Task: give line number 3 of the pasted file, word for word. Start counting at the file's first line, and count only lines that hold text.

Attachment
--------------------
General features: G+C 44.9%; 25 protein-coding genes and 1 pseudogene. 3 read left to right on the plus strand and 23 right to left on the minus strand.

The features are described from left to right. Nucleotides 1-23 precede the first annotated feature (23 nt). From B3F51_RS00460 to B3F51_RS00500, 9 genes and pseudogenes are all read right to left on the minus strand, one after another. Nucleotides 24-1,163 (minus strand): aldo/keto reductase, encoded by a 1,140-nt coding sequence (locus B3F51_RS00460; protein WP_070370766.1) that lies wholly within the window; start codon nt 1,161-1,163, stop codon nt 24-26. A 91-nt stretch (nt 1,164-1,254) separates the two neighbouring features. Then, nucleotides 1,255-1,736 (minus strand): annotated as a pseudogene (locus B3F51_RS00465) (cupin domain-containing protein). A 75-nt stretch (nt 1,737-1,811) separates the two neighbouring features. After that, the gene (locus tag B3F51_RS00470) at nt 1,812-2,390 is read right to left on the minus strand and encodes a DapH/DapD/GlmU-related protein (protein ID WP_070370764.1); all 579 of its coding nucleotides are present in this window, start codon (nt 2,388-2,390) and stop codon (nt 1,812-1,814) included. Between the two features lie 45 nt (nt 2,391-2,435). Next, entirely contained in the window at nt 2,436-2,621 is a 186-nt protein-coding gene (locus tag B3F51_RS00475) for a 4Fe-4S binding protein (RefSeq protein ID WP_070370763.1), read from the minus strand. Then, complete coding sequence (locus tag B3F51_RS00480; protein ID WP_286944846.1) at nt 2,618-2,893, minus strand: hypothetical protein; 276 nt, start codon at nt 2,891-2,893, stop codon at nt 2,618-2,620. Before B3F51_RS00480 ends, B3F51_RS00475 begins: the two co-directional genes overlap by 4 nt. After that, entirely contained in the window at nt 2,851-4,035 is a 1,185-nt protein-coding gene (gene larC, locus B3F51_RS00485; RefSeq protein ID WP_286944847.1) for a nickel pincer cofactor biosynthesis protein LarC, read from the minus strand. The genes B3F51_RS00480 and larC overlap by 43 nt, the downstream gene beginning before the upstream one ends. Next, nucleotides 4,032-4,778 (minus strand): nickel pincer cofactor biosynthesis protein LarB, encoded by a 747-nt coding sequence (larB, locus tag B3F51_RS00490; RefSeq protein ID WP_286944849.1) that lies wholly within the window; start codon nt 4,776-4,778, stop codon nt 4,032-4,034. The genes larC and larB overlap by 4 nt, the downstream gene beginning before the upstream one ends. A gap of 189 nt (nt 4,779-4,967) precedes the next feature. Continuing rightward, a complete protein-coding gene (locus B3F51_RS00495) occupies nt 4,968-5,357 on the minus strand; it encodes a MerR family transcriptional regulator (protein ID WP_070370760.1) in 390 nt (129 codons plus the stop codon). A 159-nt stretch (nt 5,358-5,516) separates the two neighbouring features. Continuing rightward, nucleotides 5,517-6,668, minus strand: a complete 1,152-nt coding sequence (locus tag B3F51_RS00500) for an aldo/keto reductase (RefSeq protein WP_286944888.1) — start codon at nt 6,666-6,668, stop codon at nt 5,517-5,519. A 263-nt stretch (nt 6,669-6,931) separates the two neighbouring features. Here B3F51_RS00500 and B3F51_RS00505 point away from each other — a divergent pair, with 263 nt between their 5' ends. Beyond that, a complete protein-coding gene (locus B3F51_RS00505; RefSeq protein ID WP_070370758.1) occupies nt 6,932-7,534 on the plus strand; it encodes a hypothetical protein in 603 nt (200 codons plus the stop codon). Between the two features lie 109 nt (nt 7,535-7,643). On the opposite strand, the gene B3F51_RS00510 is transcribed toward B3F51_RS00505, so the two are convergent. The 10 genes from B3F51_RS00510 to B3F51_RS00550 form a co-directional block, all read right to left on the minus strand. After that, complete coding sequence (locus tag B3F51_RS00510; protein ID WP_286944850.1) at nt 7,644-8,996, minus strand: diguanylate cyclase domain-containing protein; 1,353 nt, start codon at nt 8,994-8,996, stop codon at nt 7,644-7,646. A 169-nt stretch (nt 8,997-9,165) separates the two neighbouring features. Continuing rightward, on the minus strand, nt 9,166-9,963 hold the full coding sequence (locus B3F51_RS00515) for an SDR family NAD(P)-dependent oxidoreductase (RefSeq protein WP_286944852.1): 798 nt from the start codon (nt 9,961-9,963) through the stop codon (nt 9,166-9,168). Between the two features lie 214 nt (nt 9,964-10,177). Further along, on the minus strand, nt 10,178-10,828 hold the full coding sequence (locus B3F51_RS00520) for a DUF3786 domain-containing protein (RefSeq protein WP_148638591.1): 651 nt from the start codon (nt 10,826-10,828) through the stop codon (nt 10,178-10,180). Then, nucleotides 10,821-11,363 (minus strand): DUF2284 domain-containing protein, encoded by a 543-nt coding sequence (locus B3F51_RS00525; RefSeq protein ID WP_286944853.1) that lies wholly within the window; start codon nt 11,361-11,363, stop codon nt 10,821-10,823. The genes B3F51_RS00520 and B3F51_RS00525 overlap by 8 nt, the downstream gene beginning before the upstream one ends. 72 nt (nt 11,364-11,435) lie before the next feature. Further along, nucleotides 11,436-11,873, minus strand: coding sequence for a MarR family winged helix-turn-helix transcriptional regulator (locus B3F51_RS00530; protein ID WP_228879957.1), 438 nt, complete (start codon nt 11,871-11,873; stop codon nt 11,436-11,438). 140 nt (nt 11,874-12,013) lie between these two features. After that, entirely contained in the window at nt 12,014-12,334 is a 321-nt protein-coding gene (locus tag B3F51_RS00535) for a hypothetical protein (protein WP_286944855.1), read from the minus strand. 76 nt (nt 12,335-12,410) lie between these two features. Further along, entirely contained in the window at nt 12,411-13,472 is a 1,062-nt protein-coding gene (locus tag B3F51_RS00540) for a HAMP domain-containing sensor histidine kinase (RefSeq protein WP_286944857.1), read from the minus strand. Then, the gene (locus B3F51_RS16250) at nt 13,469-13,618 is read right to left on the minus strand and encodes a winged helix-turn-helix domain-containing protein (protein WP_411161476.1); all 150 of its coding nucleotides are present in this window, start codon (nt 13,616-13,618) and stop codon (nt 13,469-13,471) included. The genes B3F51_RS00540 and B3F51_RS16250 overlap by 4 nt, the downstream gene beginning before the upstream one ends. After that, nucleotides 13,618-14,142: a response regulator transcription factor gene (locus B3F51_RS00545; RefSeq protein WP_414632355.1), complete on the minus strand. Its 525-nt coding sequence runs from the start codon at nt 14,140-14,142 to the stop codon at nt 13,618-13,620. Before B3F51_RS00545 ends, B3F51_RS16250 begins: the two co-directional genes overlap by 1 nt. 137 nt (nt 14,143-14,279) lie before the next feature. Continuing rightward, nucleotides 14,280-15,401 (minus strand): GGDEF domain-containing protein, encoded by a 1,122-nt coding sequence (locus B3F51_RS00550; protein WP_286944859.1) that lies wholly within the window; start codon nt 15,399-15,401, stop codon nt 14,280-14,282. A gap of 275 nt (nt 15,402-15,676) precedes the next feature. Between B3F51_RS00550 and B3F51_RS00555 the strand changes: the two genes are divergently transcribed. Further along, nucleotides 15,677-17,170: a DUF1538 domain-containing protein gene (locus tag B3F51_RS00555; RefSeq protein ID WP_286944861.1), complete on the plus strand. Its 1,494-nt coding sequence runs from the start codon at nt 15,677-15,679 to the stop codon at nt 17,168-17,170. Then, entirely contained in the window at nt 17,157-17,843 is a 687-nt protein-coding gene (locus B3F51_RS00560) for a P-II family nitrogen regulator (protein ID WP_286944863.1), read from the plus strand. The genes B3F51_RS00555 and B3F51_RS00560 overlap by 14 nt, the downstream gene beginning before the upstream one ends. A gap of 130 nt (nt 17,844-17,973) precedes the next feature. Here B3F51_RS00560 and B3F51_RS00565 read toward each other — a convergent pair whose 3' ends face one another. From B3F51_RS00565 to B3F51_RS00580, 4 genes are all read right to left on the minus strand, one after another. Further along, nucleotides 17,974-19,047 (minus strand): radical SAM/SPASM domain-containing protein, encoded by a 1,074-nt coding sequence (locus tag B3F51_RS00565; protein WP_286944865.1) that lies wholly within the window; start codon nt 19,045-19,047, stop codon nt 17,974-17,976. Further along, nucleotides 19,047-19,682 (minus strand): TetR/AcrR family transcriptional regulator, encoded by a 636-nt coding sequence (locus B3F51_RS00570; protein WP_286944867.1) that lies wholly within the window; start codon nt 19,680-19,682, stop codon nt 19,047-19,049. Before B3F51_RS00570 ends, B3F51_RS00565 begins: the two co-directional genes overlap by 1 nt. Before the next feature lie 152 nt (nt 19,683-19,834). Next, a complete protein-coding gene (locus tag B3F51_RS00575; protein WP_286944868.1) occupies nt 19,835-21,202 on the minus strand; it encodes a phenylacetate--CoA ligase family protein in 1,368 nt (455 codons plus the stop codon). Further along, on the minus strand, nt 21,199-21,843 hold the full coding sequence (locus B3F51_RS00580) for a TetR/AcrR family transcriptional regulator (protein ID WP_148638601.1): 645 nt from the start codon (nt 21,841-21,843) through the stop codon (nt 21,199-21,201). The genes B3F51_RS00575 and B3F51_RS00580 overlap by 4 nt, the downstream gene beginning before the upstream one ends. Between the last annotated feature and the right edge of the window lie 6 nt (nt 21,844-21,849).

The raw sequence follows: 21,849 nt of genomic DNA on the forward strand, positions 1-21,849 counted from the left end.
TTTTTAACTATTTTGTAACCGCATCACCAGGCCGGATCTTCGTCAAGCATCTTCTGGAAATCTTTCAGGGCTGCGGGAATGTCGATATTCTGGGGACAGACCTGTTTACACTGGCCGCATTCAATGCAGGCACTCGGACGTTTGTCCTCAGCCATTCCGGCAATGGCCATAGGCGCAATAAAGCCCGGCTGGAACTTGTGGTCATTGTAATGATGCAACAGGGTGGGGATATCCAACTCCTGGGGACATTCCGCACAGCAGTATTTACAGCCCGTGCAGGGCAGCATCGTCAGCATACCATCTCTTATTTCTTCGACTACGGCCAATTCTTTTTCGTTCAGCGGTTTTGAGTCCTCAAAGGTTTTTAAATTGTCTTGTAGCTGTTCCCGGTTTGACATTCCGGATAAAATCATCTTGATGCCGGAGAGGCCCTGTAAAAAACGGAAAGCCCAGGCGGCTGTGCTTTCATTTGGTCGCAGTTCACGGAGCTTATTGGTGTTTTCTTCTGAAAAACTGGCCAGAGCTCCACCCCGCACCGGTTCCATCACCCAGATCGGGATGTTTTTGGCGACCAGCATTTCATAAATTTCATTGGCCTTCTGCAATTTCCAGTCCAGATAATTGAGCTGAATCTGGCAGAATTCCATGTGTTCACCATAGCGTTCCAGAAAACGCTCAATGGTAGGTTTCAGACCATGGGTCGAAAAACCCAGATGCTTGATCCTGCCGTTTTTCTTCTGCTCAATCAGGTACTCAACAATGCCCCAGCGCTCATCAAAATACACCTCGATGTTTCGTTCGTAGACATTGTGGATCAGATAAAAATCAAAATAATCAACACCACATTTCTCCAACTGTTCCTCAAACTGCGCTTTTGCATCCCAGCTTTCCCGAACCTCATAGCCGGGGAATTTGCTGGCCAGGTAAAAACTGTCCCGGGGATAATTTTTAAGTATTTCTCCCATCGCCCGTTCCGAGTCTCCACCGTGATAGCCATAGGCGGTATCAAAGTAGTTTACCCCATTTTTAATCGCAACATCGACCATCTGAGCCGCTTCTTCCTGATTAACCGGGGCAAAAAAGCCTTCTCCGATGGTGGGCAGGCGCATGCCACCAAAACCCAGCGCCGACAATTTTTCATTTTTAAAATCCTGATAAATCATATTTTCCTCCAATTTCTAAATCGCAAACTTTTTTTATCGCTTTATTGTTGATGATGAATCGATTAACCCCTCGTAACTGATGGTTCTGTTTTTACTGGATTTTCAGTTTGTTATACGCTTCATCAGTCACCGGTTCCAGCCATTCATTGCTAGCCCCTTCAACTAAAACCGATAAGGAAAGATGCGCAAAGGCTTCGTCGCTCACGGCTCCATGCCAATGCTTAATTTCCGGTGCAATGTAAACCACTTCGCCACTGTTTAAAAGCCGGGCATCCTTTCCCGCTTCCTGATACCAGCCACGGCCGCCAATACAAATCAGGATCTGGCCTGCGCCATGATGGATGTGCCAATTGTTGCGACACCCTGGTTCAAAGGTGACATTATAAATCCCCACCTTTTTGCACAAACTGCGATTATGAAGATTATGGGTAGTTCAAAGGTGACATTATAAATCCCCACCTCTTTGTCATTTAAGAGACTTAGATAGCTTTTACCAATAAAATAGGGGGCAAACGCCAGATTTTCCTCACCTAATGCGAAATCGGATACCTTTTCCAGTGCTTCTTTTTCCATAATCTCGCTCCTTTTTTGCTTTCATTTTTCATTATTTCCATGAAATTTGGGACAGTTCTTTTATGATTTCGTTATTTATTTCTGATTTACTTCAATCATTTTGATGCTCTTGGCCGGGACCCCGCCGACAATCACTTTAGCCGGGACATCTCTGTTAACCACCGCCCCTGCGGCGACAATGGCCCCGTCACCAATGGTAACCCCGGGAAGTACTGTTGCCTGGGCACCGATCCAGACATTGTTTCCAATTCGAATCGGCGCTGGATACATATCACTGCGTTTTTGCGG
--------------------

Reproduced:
The raw sequence follows: 21,849 nt of genomic DNA on the forward strand, positions 1-21,849 counted from the left end.